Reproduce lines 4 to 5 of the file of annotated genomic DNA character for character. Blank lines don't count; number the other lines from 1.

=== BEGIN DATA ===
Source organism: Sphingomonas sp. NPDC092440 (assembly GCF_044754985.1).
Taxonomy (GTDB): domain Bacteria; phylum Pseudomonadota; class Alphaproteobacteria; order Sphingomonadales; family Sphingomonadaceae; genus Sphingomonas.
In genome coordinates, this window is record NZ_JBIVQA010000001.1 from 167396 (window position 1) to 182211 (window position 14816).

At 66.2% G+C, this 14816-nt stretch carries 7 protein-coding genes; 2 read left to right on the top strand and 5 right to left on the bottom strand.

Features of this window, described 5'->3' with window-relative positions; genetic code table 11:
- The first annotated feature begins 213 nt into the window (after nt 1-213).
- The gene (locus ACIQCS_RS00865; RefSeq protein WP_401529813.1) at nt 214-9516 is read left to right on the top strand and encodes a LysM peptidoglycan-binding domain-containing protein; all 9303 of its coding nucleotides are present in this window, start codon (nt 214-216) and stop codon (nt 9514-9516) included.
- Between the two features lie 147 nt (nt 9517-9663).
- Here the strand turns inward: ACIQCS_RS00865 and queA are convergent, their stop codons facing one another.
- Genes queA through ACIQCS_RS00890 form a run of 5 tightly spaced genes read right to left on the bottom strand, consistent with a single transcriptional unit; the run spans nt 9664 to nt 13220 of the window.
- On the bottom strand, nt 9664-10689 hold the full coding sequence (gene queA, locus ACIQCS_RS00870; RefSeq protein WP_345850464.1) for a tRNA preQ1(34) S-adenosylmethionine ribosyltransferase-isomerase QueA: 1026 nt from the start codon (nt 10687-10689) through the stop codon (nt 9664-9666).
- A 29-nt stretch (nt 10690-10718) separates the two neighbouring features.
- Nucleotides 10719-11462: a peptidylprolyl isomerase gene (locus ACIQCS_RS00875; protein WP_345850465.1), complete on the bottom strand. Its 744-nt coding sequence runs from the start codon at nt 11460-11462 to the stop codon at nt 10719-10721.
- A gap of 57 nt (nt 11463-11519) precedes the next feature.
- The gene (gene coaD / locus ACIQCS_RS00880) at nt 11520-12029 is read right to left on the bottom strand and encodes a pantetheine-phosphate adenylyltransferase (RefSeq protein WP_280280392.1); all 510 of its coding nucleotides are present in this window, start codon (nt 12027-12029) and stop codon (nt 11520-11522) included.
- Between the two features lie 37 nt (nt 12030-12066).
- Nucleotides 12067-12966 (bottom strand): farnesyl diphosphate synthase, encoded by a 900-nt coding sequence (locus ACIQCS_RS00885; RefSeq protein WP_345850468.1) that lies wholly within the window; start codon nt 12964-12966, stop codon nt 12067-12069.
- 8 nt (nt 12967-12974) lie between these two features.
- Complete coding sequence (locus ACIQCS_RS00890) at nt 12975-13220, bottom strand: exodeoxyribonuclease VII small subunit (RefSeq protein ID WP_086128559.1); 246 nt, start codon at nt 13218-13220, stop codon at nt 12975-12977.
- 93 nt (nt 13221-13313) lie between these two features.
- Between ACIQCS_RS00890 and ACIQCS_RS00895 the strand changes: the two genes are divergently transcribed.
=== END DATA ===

At 66.2% G+C, this 14816-nt stretch carries 7 protein-coding genes; 2 read left to right on the top strand and 5 right to left on the bottom strand.

Features of this window, described 5'->3' with window-relative positions; genetic code table 11: